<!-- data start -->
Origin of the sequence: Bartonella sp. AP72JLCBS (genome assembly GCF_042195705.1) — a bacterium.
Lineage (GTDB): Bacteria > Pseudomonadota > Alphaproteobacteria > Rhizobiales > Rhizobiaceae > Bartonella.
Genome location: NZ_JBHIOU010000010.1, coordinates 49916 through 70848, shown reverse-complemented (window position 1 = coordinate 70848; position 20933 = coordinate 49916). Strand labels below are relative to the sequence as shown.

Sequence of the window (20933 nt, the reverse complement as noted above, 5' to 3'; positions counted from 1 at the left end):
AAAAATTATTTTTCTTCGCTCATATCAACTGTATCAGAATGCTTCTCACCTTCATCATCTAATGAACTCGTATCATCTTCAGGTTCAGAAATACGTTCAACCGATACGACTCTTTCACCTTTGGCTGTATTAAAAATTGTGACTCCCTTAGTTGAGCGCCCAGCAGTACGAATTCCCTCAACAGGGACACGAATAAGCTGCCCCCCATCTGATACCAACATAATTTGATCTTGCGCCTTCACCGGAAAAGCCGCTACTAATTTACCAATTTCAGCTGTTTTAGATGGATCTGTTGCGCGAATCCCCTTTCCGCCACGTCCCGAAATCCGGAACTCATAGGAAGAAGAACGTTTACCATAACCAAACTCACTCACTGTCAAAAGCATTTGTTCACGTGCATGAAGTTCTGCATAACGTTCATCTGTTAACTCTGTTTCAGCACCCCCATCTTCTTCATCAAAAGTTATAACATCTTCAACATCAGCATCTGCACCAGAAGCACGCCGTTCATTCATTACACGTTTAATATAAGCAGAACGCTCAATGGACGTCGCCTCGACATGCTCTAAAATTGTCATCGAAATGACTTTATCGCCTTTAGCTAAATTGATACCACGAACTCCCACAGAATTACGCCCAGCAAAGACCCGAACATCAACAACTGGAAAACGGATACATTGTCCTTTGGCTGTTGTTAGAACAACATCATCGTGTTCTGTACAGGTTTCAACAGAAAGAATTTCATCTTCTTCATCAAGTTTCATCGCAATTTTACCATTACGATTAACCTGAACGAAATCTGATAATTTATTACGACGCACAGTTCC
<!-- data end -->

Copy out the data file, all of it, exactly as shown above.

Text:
Origin of the sequence: Bartonella sp. AP72JLCBS (genome assembly GCF_042195705.1) — a bacterium.
Lineage (GTDB): Bacteria > Pseudomonadota > Alphaproteobacteria > Rhizobiales > Rhizobiaceae > Bartonella.
Genome location: NZ_JBHIOU010000010.1, coordinates 49916 through 70848, shown reverse-complemented (window position 1 = coordinate 70848; position 20933 = coordinate 49916). Strand labels below are relative to the sequence as shown.

Sequence of the window (20933 nt, the reverse complement as noted above, 5' to 3'; positions counted from 1 at the left end):
AAAAATTATTTTTCTTCGCTCATATCAACTGTATCAGAATGCTTCTCACCTTCATCATCTAATGAACTCGTATCATCTTCAGGTTCAGAAATACGTTCAACCGATACGACTCTTTCACCTTTGGCTGTATTAAAAATTGTGACTCCCTTAGTTGAGCGCCCAGCAGTACGAATTCCCTCAACAGGGACACGAATAAGCTGCCCCCCATCTGATACCAACATAATTTGATCTTGCGCCTTCACCGGAAAAGCCGCTACTAATTTACCAATTTCAGCTGTTTTAGATGGATCTGTTGCGCGAATCCCCTTTCCGCCACGTCCCGAAATCCGGAACTCATAGGAAGAAGAACGTTTACCATAACCAAACTCACTCACTGTCAAAAGCATTTGTTCACGTGCATGAAGTTCTGCATAACGTTCATCTGTTAACTCTGTTTCAGCACCCCCATCTTCTTCATCAAAAGTTATAACATCTTCAACATCAGCATCTGCACCAGAAGCACGCCGTTCATTCATTACACGTTTAATATAAGCAGAACGCTCAATGGACGTCGCCTCGACATGCTCTAAAATTGTCATCGAAATGACTTTATCGCCTTTAGCTAAATTGATACCACGAACTCCCACAGAATTACGCCCAGCAAAGACCCGAACATCAACAACTGGAAAACGGATACATTGTCCTTTGGCTGTTGTTAGAACAACATCATCGTGTTCTGTACAGGTTTCAACAGAAAGAATTTCATCTTCTTCATCAAGTTTCATCGCAATTTTACCATTACGATTAACCTGAACGAAATCTGATAATTTATTACGACGCACAGTTCC